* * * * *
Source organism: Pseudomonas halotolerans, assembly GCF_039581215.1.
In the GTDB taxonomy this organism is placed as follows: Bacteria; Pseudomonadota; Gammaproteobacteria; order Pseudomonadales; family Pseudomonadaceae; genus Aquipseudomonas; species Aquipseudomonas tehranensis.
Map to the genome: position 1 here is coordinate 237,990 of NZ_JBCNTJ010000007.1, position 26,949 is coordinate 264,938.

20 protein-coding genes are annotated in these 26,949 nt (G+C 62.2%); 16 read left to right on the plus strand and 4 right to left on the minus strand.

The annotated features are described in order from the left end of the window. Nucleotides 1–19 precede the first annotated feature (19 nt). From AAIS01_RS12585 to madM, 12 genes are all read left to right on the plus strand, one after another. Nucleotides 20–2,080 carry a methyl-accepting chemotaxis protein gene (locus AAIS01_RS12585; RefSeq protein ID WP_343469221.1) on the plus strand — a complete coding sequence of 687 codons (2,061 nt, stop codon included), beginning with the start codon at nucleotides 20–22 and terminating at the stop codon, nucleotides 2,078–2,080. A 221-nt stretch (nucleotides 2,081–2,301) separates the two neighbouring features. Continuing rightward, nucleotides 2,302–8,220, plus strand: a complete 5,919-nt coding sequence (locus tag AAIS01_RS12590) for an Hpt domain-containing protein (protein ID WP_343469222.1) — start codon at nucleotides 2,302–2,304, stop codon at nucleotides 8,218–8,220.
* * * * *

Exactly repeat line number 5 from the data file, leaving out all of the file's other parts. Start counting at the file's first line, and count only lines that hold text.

The annotated features are described in order from the left end of the window. Nucleotides 1–19 precede the first annotated feature (19 nt). From AAIS01_RS12585 to madM, 12 genes are all read left to right on the plus strand, one after another. Nucleotides 20–2,080 carry a methyl-accepting chemotaxis protein gene (locus AAIS01_RS12585; RefSeq protein ID WP_343469221.1) on the plus strand — a complete coding sequence of 687 codons (2,061 nt, stop codon included), beginning with the start codon at nucleotides 20–22 and terminating at the stop codon, nucleotides 2,078–2,080. A 221-nt stretch (nucleotides 2,081–2,301) separates the two neighbouring features. Continuing rightward, nucleotides 2,302–8,220, plus strand: a complete 5,919-nt coding sequence (locus tag AAIS01_RS12590) for an Hpt domain-containing protein (protein ID WP_343469222.1) — start codon at nucleotides 2,302–2,304, stop codon at nucleotides 8,218–8,220.